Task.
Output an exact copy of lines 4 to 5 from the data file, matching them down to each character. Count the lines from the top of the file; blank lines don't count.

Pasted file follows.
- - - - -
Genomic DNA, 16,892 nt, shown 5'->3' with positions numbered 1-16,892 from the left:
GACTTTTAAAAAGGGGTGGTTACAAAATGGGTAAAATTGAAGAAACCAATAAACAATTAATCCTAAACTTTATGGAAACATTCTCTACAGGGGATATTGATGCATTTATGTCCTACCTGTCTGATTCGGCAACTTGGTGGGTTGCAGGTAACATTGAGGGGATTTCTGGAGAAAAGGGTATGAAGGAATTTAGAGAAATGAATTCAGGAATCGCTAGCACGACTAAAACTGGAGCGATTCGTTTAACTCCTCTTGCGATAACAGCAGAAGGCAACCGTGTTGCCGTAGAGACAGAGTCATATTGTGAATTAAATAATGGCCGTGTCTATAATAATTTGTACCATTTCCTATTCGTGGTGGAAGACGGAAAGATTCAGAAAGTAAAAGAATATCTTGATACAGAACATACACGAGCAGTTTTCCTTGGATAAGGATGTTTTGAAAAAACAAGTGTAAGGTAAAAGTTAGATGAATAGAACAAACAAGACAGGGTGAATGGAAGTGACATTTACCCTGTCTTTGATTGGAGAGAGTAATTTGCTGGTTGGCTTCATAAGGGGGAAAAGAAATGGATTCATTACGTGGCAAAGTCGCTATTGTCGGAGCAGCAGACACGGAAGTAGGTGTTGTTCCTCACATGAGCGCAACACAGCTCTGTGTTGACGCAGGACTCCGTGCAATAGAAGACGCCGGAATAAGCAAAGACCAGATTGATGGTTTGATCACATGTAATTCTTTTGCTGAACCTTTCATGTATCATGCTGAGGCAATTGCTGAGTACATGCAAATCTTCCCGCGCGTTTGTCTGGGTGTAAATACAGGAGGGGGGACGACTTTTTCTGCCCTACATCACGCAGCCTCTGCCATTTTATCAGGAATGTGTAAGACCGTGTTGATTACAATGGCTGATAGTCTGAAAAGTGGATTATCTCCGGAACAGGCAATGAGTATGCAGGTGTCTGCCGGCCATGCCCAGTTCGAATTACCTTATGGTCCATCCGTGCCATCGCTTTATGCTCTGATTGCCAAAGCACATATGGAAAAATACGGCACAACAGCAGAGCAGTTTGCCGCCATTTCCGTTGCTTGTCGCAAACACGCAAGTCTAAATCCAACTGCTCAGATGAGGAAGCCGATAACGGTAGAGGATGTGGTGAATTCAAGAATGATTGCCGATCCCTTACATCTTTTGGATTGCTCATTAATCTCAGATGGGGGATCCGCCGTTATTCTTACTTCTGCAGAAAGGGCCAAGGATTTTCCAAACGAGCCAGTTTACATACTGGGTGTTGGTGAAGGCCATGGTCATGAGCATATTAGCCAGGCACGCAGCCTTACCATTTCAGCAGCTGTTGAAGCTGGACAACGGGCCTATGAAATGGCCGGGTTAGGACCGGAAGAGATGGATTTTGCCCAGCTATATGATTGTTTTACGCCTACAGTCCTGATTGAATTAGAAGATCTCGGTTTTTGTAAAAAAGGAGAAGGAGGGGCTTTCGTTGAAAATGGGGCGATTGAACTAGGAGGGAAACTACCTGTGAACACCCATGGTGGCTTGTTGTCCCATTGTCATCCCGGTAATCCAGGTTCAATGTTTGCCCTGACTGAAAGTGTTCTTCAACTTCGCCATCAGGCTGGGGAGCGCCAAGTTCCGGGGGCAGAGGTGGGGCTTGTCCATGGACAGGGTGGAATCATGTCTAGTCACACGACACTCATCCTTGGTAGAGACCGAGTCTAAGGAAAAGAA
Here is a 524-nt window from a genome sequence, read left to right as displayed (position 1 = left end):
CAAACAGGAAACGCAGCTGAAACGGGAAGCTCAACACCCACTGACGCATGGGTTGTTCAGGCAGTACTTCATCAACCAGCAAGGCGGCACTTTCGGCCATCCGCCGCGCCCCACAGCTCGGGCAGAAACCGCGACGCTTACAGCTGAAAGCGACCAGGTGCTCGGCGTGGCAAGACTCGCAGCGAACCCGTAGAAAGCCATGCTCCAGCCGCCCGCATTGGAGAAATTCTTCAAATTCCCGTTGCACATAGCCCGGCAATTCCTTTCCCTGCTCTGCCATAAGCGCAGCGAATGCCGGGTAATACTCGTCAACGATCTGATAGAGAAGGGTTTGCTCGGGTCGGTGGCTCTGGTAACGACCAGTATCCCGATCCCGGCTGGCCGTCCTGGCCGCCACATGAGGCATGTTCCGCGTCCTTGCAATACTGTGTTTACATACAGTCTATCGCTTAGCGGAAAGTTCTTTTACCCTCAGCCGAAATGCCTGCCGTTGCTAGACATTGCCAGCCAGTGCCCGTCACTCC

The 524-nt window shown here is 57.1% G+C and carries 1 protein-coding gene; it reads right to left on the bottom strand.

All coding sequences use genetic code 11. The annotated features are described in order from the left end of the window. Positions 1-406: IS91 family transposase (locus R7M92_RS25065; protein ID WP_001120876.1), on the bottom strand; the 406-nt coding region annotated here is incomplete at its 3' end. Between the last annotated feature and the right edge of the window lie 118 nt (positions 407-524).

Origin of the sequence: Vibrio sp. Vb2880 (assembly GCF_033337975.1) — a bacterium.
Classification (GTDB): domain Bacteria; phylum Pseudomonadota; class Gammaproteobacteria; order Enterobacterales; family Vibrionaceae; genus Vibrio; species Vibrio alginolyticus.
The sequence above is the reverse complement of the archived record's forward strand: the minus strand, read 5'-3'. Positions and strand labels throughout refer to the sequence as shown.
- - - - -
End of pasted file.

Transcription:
CAAACAGGAAACGCAGCTGAAACGGGAAGCTCAACACCCACTGACGCATGGGTTGTTCAGGCAGTACTTCATCAACCAGCAAGGCGGCACTTTCGGCCATCCGCCGCGCCCCACAGCTCGGGCAGAAACCGCGACGCTTACAGCTGAAAGCGACCAGGTGCTCGGCGTGGCAAGACTCGCAGCGAACCCGTAGAAAGCCATGCTCCAGCCGCCCGCATTGGAGAAATTCTTCAAATTCCCGTTGCACATAGCCCGGCAATTCCTTTCCCTGCTCTGCCATAAGCGCAGCGAATGCCGGGTAATACTCGTCAACGATCTGATAGAGAAGGGTTTGCTCGGGTCGGTGGCTCTGGTAACGACCAGTATCCCGATCCCGGCTGGCCGTCCTGGCCGCCACATGAGGCATGTTCCGCGTCCTTGCAATACTGTGTTTACATACAGTCTATCGCTTAGCGGAAAGTTCTTTTACCCTCAGCCGAAATGCCTGCCGTTGCTAGACATTGCCAGCCAGTGCCCGTCACTCC

The 524-nt window shown here is 57.1% G+C and carries 1 protein-coding gene; it reads right to left on the bottom strand.